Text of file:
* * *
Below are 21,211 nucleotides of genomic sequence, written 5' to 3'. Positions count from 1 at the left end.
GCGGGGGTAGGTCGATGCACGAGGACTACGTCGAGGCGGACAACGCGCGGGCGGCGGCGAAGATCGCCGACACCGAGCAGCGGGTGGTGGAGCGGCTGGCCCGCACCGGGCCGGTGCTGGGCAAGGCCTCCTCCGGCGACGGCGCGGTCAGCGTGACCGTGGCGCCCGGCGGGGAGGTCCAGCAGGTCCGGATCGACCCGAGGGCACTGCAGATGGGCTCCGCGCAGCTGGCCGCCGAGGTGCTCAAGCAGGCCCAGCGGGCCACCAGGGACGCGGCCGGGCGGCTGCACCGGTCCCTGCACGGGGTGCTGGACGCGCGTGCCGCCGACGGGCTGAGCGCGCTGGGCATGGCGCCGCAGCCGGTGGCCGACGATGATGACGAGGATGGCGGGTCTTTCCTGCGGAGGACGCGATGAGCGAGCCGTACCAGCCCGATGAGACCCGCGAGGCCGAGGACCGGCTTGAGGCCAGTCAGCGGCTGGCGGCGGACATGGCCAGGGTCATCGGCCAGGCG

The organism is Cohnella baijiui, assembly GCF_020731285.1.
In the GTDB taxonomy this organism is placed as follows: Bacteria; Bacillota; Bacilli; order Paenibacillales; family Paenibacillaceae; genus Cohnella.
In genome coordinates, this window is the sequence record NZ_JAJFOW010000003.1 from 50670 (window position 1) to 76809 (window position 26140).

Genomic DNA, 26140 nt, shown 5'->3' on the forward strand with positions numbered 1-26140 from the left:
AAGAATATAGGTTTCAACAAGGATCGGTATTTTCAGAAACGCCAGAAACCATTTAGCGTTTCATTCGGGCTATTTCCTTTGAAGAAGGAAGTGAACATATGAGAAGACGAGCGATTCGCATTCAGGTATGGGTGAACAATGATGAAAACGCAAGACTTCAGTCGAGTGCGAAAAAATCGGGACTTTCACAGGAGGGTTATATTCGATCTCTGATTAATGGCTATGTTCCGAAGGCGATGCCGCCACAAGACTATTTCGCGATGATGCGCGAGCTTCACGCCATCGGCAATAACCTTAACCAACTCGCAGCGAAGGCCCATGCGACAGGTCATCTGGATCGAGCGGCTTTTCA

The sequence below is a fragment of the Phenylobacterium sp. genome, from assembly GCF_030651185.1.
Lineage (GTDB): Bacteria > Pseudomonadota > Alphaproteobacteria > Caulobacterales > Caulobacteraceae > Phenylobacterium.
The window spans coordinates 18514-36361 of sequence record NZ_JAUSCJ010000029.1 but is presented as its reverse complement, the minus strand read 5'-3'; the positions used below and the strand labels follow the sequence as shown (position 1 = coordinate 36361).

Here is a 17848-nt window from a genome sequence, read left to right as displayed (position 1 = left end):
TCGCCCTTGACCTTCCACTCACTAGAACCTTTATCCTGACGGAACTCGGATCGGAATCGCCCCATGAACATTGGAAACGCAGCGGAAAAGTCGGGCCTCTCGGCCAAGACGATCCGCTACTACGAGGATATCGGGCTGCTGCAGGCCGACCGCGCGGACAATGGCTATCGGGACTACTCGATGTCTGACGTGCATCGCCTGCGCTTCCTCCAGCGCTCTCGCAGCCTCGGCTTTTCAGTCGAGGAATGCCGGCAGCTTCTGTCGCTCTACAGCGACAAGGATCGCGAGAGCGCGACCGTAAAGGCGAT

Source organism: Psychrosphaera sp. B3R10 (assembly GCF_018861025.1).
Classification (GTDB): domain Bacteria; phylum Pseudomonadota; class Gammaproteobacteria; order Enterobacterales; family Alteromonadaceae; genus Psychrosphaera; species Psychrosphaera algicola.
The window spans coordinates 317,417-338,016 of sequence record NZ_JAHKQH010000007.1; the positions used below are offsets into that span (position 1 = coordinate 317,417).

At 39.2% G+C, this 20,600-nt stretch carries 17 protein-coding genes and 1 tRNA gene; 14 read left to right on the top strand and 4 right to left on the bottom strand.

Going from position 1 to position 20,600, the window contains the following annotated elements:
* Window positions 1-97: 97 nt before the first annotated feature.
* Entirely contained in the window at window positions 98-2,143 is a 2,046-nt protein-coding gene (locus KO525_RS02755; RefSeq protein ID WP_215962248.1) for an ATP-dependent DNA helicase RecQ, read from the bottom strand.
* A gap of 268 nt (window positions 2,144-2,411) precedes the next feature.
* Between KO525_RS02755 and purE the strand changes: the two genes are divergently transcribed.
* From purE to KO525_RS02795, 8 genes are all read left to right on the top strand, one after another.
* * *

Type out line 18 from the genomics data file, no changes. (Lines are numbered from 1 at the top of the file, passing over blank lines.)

* Window positions 1-97: 97 nt before the first annotated feature.